IT’S 7.30 on a chilly autumn morning, Lake Burley Griffin is showing the first ethereal signs of its foggy winter blanket, and 2CC radio’s afternoon presenter Mike Welsh is standing on Commonwealth Avenue Bridge.
Welsh wants to tell “CityNews” readers about a problem he has with the path over the bridge: a small minority of cyclists, he says, do not share well with others in such limited areas, and are giving the rest a bad name.
According to Welsh, and several others, the typical offender is almost always the serious type, dressed in road cycling gear and furiously pedaling a late-model road bike. They don’t use bells, they go too fast and they hurl abuse at people not keeping to the left, he says.
Welsh vowed in April that he “won’t stop ranting until something is done”, during a broadcast interview with the Minister for Territory and Municipal Services, Shane Rattenbury. In the same program, he implied the Government is reluctant to address the issue, because “the pedal lobby in this town’s just too bloody strong”.
To some, this is a trivial issue being hyped up by a commercial radio host, but his concern is genuine and what’s more, it appears he has a point. It only took a cursory half-hour on the bridge one Friday morning to see a couple of close shaves caused by reckless riding, and to find one walker who strongly agreed there was a problem.
As well as every Canberran’s right to feel comfortable using public facilities, there is a safety issue, particularly on the western side of the bridge, where a recent accident between a pedestrian and a cyclist left at least one person lying on the road, luckily, without a car speeding towards them.
Both Minister Rattenbury (himself a bike rider) and Pedal Power ACT spokesman Matt Larkin agree that shared areas such as the bridge – especially in peak hour – are not the best places to go hard on a bike.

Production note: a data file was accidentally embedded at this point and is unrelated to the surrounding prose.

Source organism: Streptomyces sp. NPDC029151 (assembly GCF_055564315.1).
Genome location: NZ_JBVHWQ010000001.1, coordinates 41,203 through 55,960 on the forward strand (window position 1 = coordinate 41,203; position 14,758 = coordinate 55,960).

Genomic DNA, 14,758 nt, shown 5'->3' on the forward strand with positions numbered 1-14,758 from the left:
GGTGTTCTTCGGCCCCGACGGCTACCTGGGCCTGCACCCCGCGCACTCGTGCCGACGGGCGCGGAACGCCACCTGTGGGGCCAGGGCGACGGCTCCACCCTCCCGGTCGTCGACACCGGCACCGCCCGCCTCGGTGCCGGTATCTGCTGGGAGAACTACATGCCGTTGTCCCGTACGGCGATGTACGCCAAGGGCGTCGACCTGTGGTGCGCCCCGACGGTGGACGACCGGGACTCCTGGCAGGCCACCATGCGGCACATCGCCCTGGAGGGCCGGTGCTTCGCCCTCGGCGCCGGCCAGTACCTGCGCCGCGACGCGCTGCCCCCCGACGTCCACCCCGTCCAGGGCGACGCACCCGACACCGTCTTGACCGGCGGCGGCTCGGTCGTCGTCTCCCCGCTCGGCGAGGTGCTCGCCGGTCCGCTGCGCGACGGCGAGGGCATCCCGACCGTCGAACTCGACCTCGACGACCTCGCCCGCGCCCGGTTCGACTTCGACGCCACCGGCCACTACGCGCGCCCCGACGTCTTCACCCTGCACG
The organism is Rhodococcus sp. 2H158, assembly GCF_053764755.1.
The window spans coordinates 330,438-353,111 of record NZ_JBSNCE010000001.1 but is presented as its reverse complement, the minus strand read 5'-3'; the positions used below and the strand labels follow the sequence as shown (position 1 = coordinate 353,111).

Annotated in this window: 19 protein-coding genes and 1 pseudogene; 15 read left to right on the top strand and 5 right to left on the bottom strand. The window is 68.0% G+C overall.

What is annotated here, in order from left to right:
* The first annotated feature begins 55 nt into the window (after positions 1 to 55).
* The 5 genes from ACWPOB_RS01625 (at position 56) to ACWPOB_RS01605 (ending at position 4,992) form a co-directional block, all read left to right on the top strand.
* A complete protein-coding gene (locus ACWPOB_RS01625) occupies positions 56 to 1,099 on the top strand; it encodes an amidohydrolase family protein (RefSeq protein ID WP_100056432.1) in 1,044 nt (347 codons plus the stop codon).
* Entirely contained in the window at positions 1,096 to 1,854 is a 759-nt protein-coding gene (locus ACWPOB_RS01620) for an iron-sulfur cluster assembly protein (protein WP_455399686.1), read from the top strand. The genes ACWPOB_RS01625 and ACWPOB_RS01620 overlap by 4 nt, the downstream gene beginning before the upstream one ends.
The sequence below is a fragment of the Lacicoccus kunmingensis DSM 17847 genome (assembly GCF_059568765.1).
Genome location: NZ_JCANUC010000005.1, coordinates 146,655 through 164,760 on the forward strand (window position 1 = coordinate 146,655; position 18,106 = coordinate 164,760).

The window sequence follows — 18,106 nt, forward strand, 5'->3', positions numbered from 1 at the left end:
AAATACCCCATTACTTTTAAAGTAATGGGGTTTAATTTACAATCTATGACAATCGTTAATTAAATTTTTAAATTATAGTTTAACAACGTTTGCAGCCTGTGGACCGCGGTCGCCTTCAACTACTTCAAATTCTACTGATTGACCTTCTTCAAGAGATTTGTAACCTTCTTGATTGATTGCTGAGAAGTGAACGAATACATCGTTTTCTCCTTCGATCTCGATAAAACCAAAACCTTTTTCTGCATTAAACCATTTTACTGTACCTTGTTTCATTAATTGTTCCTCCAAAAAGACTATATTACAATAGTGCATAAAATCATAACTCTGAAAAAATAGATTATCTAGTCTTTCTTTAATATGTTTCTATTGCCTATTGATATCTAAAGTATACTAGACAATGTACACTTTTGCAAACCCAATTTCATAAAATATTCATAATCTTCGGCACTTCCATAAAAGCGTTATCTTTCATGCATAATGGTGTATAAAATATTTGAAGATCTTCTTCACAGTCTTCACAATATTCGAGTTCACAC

“It’s just as if someone’s going to go for a training run, you’d probably advise them not to run through Garema Place at one o’clock,” says Larkin, adding that most cyclists use quieter roads for training and serious exercise.
He also rejects the idea that there is an attitude problem exclusive to cyclists.
“Most of the cyclists also walk on the paths, and drive cars on the road,” he points out. “Probably, the people who are inconsiderate are inconsiderate in any mode of transport, so I think we have to be very careful saying the problem is bike riders; the problem is inconsiderate people.”
Along with Rattenbury and the disgruntled walker we spoke to, Larkin disagrees with Mike Welsh’s rather radical suggestions, which all involve new regulations. His favourite is a speed limit, but he’s also floated ideas like making cyclists get off and walk through such bottlenecks, or even making one side of the bridge for walkers, the other for bikers.
Instead, education is the more popular solution.
“I think its beholden on bike riders to behave responsibly and pull each other up on it sometimes,” says Larkin. “If you see one of your fellow riders behaving in a way that isn’t considerate, I think it is worth saying: ‘You feel vulnerable on the road; think about how the pedestrian feels.’ I think that is a reasonable conversation to have.”
With the ACT Government working towards increasing the three per cent of people who ride to work to six per cent by 2016, and the new Civic Cycle Loop’s unbuilt Bunda Street section to cut straight through the heart of the city, Larkin says this is an issue that will only come into sharper focus in years to come.